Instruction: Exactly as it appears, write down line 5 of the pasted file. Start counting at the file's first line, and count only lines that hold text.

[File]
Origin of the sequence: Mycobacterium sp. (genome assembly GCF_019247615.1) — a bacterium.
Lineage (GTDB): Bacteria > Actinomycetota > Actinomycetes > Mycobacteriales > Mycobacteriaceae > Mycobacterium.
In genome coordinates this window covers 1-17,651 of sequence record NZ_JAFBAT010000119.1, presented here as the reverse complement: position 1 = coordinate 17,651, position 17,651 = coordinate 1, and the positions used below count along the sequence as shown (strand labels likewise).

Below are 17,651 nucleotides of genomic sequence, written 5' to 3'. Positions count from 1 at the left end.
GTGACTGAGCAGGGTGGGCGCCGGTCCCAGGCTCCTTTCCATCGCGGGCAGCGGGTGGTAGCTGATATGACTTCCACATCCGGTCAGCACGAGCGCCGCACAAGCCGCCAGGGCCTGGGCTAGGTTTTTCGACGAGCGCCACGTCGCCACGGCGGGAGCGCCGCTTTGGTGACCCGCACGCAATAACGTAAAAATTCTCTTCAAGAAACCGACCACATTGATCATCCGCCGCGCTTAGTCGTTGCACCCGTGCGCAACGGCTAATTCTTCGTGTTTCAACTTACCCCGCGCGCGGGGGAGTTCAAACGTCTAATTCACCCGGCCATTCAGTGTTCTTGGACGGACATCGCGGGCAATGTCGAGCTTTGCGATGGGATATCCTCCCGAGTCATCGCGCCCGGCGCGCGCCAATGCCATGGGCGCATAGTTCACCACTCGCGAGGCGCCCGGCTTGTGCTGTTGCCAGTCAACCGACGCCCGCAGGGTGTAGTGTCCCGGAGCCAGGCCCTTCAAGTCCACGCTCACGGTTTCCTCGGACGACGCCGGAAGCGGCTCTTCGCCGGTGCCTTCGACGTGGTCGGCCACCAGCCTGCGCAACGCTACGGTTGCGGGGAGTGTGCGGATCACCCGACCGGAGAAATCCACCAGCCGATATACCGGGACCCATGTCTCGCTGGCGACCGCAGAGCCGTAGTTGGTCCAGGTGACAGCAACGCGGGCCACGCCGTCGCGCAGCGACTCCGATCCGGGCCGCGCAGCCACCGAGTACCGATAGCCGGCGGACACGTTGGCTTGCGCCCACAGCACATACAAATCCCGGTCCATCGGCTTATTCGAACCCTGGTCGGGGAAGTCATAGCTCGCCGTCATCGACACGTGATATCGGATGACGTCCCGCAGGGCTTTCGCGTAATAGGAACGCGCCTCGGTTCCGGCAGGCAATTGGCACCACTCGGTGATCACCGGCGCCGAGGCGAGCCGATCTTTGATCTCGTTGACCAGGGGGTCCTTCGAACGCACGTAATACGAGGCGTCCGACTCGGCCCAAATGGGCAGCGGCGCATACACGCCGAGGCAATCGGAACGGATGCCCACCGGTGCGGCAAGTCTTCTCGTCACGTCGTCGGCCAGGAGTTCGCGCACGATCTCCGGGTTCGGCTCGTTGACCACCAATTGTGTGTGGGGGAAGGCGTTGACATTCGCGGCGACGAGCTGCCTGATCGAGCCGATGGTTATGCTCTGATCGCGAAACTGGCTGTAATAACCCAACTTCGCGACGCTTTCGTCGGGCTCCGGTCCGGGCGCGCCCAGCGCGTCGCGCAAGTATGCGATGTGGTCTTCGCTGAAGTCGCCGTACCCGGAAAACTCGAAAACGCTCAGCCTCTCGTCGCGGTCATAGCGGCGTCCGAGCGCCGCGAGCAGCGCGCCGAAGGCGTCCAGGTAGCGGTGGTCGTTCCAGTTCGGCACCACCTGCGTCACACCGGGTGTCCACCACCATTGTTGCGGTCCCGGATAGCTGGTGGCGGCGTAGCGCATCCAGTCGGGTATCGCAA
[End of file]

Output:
GTGACTGAGCAGGGTGGGCGCCGGTCCCAGGCTCCTTTCCATCGCGGGCAGCGGGTGGTAGCTGATATGACTTCCACATCCGGTCAGCACGAGCGCCGCACAAGCCGCCAGGGCCTGGGCTAGGTTTTTCGACGAGCGCCACGTCGCCACGGCGGGAGCGCCGCTTTGGTGACCCGCACGCAATAACGTAAAAATTCTCTTCAAGAAACCGACCACATTGATCATCCGCCGCGCTTAGTCGTTGCACCCGTGCGCAACGGCTAATTCTTCGTGTTTCAACTTACCCCGCGCGCGGGGGAGTTCAAACGTCTAATTCACCCGGCCATTCAGTGTTCTTGGACGGACATCGCGGGCAATGTCGAGCTTTGCGATGGGATATCCTCCCGAGTCATCGCGCCCGGCGCGCGCCAATGCCATGGGCGCATAGTTCACCACTCGCGAGGCGCCCGGCTTGTGCTGTTGCCAGTCAACCGACGCCCGCAGGGTGTAGTGTCCCGGAGCCAGGCCCTTCAAGTCCACGCTCACGGTTTCCTCGGACGACGCCGGAAGCGGCTCTTCGCCGGTGCCTTCGACGTGGTCGGCCACCAGCCTGCGCAACGCTACGGTTGCGGGGAGTGTGCGGATCACCCGACCGGAGAAATCCACCAGCCGATATACCGGGACCCATGTCTCGCTGGCGACCGCAGAGCCGTAGTTGGTCCAGGTGACAGCAACGCGGGCCACGCCGTCGCGCAGCGACTCCGATCCGGGCCGCGCAGCCACCGAGTACCGATAGCCGGCGGACACGTTGGCTTGCGCCCACAGCACATACAAATCCCGGTCCATCGGCTTATTCGAACCCTGGTCGGGGAAGTCATAGCTCGCCGTCATCGACACGTGATATCGGATGACGTCCCGCAGGGCTTTCGCGTAATAGGAACGCGCCTCGGTTCCGGCAGGCAATTGGCACCACTCGGTGATCACCGGCGCCGAGGCGAGCCGATCTTTGATCTCGTTGACCAGGGGGTCCTTCGAACGCACGTAATACGAGGCGTCCGACTCGGCCCAAATGGGCAGCGGCGCATACACGCCGAGGCAATCGGAACGGATGCCCACCGGTGCGGCAAGTCTTCTCGTCACGTCGTCGGCCAGGAGTTCGCGCACGATCTCCGGGTTCGGCTCGTTGACCACCAATTGTGTGTGGGGGAAGGCGTTGACATTCGCGGCGACGAGCTGCCTGATCGAGCCGATGGTTATGCTCTGATCGCGAAACTGGCTGTAATAACCCAACTTCGCGACGCTTTCGTCGGGCTCCGGTCCGGGCGCGCCCAGCGCGTCGCGCAAGTATGCGATGTGGTCTTCGCTGAAGTCGCCGTACCCGGAAAACTCGAAAACGCTCAGCCTCTCGTCGCGGTCATAGCGGCGTCCGAGCGCCGCGAGCAGCGCGCCGAAGGCGTCCAGGTAGCGGTGGTCGTTCCAGTTCGGCACCACCTGCGTCACACCGGGTGTCCACCACCATTGTTGCGGTCCCGGATAGCTGGTGGCGGCGTAGCGCATCCAGTCGGGTATCGCAA